Governments at all levels design their business grant schemes to be quite generic – they rely on businesses and their consultants to weave their way through complex language to define why they should win a grant and how to spend the grant money in a way that aligns with the objectives of the grant scheme.

That’s not as easy as it sounds.

When you are applying for a dollar for dollar grant, it’s all too easy to think of grant money as a windfall and spend more on certain services than you would otherwise. But grants, while rewarding, can be hard work. It’s important to treat any grant money as just as hard-won as any sales-based revenue you have – and apply the same value tests when you’re spending it.

We’ve been involved in one particular program, the Federal Government’s Entrepreneurs’ Infrastructure Scheme (EIS – formerly Enterprise Connect), which provides dollar for dollar funding to eligible businesses for access to expert advice.

It’s an ideal way to benchmark your business, shed some light on your top four or five challenges and bring in external expertise to help design solutions.

Typically businesses applying for these grants have meetings of senior staff and boards to decide how to spend the funds. They’ve thumped the table a few times, come up with a bunch of ideas and strategies and now it’s time to make things happen. Let’s see, what’s on your list (for example):

  • Improve internal efficiencies
  • Workforce mobility
  • Improve supply chain integration
  • Seek new markets and new opportunities

It soon becomes clear that technology will have a significant role to play in the successful implementation of your business improvement strategies.

Now what?

You’re an experienced business owner, surely you know what to do (“don’t backchat me, I know boats” – remember that King Gee ad from about 30 years ago)?

Yes, you know your business, inside and out. You are well versed in business strategy, finance, governance and HR. But IT? Information technology has moved at such a pace, how could any business owner not involved directly in IT understand all the elements that lead to a successful IT project?

All right, so we agree that you’re not an IT guru, but what’s the next step? In our experience there’s a number of options:

  1. You can ask Bruce (one of your mates from the pub) what he thinks you should do.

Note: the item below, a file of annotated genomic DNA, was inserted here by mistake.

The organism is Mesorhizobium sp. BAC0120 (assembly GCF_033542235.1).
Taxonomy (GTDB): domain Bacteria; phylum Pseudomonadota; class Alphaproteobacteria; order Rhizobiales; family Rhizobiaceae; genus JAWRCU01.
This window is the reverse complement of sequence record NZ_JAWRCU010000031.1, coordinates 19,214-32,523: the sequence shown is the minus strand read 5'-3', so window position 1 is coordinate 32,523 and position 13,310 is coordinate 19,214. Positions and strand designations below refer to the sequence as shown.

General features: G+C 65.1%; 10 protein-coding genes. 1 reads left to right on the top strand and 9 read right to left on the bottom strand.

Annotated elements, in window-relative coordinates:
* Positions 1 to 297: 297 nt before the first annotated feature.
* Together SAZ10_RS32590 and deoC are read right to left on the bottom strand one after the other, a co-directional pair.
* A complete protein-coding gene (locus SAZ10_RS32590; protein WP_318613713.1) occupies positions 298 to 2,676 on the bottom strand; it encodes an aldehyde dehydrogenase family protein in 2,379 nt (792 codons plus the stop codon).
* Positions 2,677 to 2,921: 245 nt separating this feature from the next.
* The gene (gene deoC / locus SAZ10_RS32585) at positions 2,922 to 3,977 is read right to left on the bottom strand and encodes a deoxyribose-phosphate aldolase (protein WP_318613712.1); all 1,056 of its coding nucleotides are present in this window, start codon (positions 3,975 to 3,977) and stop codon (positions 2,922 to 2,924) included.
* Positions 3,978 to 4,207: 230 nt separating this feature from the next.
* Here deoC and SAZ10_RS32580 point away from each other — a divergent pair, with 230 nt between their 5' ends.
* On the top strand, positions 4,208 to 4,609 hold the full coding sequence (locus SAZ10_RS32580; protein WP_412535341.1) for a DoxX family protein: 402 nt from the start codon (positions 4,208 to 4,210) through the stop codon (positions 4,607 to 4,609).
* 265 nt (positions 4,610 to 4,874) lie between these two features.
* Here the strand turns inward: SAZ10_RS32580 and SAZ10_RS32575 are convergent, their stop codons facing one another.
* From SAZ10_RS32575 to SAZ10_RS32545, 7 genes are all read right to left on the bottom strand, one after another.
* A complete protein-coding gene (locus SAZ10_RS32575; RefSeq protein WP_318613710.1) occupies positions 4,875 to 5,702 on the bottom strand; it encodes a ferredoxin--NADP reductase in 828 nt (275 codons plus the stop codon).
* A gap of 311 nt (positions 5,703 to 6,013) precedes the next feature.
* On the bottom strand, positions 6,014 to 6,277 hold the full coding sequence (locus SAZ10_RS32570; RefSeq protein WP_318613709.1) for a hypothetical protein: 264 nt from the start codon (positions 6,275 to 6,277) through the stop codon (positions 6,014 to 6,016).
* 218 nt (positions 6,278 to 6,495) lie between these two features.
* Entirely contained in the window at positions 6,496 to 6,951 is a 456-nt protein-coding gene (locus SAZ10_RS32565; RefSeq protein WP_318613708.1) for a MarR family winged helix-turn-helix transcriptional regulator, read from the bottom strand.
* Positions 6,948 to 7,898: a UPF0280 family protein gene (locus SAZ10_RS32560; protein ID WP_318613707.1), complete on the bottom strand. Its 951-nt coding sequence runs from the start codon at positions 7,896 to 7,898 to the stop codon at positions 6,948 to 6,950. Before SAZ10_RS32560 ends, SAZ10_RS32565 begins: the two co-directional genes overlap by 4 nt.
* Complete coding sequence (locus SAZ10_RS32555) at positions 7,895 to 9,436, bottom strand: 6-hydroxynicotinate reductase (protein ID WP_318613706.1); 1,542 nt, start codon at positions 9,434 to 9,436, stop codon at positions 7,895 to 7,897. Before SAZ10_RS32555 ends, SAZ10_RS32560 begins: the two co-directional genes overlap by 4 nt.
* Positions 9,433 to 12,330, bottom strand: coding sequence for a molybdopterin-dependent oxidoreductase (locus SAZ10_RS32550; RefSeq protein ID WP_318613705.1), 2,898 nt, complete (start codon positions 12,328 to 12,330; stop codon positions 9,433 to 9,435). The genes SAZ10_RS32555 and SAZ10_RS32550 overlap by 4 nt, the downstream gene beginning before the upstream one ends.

2. You can get the youngest person in the office who “knows about IT” to look after it all.
  3. You can take the “decide in haste, repent at leisure” approach and make a quick decision based on a bit of investigation and a few flashy presentations.
  4. You can look outside your business for professional, proven expertise.

I’m a big fan of option 4 myself but whichever option you choose, there will be a cost involved; you’ve heard the saying “if you think employing a professional is expensive, try hiring an amateur”.

To look at this conversely, Axios’ own experience with the Entrepreneurs’ Infrastructure Scheme indicated that we had strengths in business management and technical deployment, but we needed help in the areas of marketing and sales. This was confirmed when we went through our first EIS business review which pretty much said that, like a lot of tech firms, we’re good at what we do but not very good at reaching out to the market, selling ourselves, or creating brand awareness.

Fast forward a few years and we’ve been through a second round of business reviews and business growth grants. We’ve engaged companies to help us out with branding, digital presence and sales strategy, to name a few. Not only have we received excellent advice, which has helped us make the right decisions, we’ve also experienced a significant skills uplift. While we have not become overnight marketing experts, we are far better equipped to make the right decisions ourselves and to successfully employ external consultants when needed.

The process of applying.

The EIS process is pretty straightforward and it goes like this:

  • Once you have been deemed eligible in a 5-minute questionnaire and applied for the program, you’re matched up with an EIS Business Advisor who has specific domain experience and general business knowledge.
  • The advisor carries out a detailed business review, benchmarks you and helps you find the line in the sand where your business is at right now.
  • He or she delivers key recommendations that will help you improve your business and therefore your bottom line.
  • You are also helped to identify appropriate consultants, depending on the recommendations.

From this point, you have 12 months to apply for funding and engage consultants.

One important thing to remember is that EIS Business Growth Grants don’t pay for you to buy items such as software, plant and equipment, but they can do something far more important: they can help you make better, informed decisions.

The program forces you to conduct a rigorous review and analysis of your business and at the very least you will gain fresh insights into the areas that are ripe for improvement.

By reaching out to the right consultants to establish a plan and implement your strategies, you will save yourself a lot of heartache, wasted time and effort. You will, in short, spend your grant funds in a way that aligns with the objectives of the grant scheme.

Please feel free to contact us to find out more about making the most of business growth grants. If your business needs professional advice on using IT as an enabler for business improvement projects, Axios is an ideal company to talk to.

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